Robin Good: Curation as a Business Model — Be Trusted! Be Useful!

Academia, Civil Society, Collective Intelligence, Commerce, Cultural Intelligence
Robin Good
Robin Good

Mitch Free writes on Forbes about the unique business value that curation can bring to those markets where there is already an abundance of choices. “The web has revolutionized access to information. If you travel to a new city, you don’t have to wait to ask a hotel concierge or local contact which restaurants are worth your time: that information is at your fingertips long before you arrive. The web’s universality and ubiquity are also its weaknesses, however: even if all are listed online, choosing from the 25,000 restaurants in New York City still requires a local’s advice. While “curation” might bring to mind the image of a red-jacketed museum staffer scowling at you for taking flash photographs, in the digital age it’s becoming an increasingly critical – and lucrative – business model. No longer is access to information precious in itself. Information is overwhelmingly available, and those in a position to tame the tidal wave into a useful format offer a valuable service.” The articles uses as a reference example the case of a new restaurant listing site that curates the best 100 restaurants in 100 cities by charging qualifying restaurants. Rightful. Interesting. 7/10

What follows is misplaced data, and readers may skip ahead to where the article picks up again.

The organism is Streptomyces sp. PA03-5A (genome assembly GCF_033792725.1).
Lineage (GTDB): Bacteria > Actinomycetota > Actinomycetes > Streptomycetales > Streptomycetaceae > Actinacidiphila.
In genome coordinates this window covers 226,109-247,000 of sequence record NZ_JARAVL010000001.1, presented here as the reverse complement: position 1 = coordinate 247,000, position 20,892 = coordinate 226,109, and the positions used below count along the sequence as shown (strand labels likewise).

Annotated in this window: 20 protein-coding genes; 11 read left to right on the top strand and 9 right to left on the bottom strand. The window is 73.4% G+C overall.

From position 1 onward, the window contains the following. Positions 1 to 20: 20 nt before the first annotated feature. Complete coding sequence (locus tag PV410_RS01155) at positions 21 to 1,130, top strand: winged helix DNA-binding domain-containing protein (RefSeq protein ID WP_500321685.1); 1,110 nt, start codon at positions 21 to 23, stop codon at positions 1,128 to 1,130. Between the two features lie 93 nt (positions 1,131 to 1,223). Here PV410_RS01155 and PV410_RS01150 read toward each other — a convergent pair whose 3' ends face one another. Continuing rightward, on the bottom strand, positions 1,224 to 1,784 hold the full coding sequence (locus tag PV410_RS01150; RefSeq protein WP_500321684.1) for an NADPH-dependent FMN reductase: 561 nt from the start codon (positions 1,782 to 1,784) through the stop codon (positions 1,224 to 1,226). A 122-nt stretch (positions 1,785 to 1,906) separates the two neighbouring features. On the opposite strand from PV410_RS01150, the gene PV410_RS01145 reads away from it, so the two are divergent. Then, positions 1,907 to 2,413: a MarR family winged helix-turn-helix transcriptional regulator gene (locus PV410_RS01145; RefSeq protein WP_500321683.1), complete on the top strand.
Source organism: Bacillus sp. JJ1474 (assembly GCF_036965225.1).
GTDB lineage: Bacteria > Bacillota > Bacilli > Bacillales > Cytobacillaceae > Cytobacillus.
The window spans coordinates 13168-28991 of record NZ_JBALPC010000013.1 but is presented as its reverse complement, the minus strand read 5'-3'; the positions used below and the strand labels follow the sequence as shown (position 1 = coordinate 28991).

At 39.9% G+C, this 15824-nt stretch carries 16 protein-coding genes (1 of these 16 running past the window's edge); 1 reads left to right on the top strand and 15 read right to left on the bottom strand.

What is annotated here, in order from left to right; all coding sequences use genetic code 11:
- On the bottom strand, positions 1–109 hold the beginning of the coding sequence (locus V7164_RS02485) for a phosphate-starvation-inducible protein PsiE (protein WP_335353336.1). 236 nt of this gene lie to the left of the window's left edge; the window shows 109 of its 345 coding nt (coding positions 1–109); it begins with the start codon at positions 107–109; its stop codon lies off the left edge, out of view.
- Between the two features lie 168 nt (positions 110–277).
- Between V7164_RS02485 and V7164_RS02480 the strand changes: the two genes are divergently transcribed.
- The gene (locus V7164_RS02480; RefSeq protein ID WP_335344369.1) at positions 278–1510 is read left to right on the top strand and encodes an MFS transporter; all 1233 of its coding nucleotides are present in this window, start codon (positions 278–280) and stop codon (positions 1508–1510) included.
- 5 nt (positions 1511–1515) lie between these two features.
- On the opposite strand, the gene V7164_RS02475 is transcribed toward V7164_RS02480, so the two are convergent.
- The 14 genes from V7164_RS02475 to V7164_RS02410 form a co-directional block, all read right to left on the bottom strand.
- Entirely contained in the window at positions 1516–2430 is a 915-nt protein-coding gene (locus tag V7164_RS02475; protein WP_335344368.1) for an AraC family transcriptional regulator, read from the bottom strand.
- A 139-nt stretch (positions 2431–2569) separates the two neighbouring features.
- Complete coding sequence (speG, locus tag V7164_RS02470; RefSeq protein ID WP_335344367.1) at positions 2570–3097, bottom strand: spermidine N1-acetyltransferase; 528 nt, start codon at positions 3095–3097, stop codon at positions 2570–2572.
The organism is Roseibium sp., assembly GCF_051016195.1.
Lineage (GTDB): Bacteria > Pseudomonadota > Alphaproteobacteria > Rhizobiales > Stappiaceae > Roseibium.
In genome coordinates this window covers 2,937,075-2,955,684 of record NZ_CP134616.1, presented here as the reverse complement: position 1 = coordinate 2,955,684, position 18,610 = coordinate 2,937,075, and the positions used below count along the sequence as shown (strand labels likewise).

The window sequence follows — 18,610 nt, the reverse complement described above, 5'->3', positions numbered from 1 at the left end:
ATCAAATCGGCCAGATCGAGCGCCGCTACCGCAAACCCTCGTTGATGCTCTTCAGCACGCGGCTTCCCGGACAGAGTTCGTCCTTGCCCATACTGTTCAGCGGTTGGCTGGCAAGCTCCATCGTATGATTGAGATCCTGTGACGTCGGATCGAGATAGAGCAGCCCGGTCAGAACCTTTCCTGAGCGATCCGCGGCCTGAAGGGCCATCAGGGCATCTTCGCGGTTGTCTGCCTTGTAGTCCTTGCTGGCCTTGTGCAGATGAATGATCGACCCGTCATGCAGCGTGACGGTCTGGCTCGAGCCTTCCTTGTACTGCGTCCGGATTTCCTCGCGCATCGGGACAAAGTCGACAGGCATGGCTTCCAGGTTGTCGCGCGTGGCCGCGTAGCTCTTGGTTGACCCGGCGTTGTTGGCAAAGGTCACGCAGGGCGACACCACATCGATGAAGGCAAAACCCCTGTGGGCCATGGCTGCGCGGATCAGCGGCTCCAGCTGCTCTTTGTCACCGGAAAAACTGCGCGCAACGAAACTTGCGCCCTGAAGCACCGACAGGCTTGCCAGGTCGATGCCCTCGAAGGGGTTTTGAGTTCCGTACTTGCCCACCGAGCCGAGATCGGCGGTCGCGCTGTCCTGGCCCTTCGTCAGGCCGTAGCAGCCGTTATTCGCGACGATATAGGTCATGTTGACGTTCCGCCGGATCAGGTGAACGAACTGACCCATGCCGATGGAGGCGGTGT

Curation By Connection Encourages “Average Experts” To Tame The Web

The power of the web is a hot topic for business journals and Internet startups, notably its ability to turn a simple idea into a powerful force by leveraging existing social interactions and letting people share what’s important to them. No longer do we rely on a few experts and advertisers to dole out information according to their own priorities, and passively consume that information. On the contrary, content can be created and curated by literally thousands of ‘average’ people with above average interest and insight, and spread across huge aggregations of likeminded people.

I’ve been watching closely the up-and-coming site “One Hundred Tables,” a restaurant listing site that’s built on a simple idea: one hundred featured restaurants in each of one hundred cities. Founder Tony Akston has created a million-dollar business model by charging just $100 to be listed, a sum a restaurant can recoup by snagging just one new regular.  The concept is simple, the site is low in cost to host and maintain, and it offers something every entrepreneur strives for: overwhelming value for the customer. The price point is almost unthinkably reasonable given the opportunity for return – a rare business “no brainer.” The real earning potential is in the exponential multiplication of small transactions – a staple concept for web-based businesses.

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